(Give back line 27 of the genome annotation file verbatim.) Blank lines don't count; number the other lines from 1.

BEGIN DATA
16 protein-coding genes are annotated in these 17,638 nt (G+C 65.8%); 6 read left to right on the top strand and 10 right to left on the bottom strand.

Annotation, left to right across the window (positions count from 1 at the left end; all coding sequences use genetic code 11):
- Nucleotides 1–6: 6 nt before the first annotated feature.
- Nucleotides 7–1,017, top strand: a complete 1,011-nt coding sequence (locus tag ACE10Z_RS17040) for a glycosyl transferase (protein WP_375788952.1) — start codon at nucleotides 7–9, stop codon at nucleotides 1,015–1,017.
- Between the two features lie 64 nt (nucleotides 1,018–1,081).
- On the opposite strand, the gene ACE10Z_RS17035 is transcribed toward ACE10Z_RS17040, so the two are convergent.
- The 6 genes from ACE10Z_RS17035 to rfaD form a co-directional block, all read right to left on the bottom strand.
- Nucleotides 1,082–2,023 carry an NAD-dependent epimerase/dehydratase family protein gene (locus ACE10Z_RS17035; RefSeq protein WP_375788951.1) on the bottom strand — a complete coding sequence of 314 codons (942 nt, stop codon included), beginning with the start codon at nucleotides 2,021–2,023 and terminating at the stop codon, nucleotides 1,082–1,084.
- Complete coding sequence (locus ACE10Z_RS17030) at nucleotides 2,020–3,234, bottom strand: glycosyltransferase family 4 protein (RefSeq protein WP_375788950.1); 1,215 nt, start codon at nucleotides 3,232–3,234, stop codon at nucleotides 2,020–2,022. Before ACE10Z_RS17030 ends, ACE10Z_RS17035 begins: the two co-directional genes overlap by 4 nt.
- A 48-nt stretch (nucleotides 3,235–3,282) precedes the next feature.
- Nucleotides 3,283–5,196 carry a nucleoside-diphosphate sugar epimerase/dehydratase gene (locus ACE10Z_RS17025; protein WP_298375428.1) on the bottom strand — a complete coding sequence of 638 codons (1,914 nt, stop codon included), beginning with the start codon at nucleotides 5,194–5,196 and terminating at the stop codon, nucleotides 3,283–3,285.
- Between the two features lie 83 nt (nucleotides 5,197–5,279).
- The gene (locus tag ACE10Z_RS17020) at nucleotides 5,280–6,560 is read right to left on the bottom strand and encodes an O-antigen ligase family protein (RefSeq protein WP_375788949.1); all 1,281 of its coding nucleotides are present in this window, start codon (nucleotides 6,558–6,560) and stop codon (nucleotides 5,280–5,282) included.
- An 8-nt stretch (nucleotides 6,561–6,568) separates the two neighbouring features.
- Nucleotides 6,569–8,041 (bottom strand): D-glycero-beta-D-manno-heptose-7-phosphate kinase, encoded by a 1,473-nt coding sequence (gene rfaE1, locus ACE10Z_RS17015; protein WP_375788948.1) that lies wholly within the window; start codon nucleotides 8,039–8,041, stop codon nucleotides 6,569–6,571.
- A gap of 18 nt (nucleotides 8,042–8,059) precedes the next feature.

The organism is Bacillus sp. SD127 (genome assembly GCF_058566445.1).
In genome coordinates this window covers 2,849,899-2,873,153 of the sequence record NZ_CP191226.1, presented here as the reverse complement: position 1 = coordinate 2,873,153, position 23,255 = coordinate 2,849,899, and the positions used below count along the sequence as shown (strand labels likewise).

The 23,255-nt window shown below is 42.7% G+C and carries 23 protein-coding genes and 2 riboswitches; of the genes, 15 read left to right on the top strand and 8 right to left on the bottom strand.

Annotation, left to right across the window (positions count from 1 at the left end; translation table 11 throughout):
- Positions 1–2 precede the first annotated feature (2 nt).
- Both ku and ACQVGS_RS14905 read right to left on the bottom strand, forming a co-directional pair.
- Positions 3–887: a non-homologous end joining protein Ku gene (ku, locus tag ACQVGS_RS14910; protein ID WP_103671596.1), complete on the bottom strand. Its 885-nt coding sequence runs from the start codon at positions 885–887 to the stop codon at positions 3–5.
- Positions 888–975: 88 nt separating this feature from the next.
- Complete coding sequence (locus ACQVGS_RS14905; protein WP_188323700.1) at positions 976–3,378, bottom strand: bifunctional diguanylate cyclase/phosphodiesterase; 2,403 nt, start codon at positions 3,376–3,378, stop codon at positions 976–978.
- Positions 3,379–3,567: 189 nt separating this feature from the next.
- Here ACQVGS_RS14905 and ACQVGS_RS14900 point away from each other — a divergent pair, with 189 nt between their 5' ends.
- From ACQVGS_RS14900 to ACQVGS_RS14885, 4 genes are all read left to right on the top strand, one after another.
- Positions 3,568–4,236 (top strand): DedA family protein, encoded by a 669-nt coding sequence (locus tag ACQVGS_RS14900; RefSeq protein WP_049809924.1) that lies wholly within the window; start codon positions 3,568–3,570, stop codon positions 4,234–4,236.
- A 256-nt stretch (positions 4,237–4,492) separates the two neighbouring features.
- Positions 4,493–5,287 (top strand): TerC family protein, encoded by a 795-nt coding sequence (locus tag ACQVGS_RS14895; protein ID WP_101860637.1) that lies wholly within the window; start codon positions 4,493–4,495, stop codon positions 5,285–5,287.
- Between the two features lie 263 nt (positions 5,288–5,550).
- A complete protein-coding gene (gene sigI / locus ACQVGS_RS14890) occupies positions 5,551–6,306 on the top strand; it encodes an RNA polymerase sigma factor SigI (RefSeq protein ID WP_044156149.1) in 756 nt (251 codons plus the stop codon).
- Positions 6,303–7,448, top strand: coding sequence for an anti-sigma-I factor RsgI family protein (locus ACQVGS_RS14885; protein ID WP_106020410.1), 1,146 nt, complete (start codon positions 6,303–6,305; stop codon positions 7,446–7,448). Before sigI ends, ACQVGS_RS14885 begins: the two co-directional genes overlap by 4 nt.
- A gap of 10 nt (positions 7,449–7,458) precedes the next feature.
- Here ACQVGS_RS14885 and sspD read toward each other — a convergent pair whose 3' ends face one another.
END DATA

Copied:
- Here ACQVGS_RS14905 and ACQVGS_RS14900 point away from each other — a divergent pair, with 189 nt between their 5' ends.